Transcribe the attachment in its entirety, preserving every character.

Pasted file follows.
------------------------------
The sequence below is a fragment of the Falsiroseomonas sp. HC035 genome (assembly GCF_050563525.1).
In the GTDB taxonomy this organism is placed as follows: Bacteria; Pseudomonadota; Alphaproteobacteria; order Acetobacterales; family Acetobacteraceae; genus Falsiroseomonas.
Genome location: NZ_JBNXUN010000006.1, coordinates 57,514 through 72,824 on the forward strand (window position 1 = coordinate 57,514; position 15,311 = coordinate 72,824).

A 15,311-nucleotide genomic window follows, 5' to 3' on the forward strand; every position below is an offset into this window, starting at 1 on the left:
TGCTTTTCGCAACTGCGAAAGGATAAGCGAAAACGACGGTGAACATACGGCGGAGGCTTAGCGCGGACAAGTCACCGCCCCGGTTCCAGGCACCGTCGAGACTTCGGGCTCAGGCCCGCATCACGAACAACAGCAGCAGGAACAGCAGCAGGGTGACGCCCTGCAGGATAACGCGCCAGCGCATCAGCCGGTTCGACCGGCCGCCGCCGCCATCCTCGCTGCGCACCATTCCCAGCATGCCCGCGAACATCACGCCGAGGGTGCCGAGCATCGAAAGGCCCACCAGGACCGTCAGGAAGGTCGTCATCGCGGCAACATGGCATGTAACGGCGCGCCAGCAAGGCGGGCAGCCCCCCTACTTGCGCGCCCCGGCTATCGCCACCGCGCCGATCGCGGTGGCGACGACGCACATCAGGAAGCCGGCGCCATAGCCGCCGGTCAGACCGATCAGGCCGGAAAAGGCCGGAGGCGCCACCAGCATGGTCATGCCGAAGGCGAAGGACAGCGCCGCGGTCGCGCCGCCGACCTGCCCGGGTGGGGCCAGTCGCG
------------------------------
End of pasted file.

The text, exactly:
The sequence below is a fragment of the Falsiroseomonas sp. HC035 genome (assembly GCF_050563525.1).
In the GTDB taxonomy this organism is placed as follows: Bacteria; Pseudomonadota; Alphaproteobacteria; order Acetobacterales; family Acetobacteraceae; genus Falsiroseomonas.
Genome location: NZ_JBNXUN010000006.1, coordinates 57,514 through 72,824 on the forward strand (window position 1 = coordinate 57,514; position 15,311 = coordinate 72,824).

A 15,311-nucleotide genomic window follows, 5' to 3' on the forward strand; every position below is an offset into this window, starting at 1 on the left:
TGCTTTTCGCAACTGCGAAAGGATAAGCGAAAACGACGGTGAACATACGGCGGAGGCTTAGCGCGGACAAGTCACCGCCCCGGTTCCAGGCACCGTCGAGACTTCGGGCTCAGGCCCGCATCACGAACAACAGCAGCAGGAACAGCAGCAGGGTGACGCCCTGCAGGATAACGCGCCAGCGCATCAGCCGGTTCGACCGGCCGCCGCCGCCATCCTCGCTGCGCACCATTCCCAGCATGCCCGCGAACATCACGCCGAGGGTGCCGAGCATCGAAAGGCCCACCAGGACCGTCAGGAAGGTCGTCATCGCGGCAACATGGCATGTAACGGCGCGCCAGCAAGGCGGGCAGCCCCCCTACTTGCGCGCCCCGGCTATCGCCACCGCGCCGATCGCGGTGGCGACGACGCACATCAGGAAGCCGGCGCCATAGCCGCCGGTCAGACCGATCAGGCCGGAAAAGGCCGGAGGCGCCACCAGCATGGTCATGCCGAAGGCGAAGGACAGCGCCGCGGTCGCGCCGCCGACCTGCCCGGGTGGGGCCAGTCGCG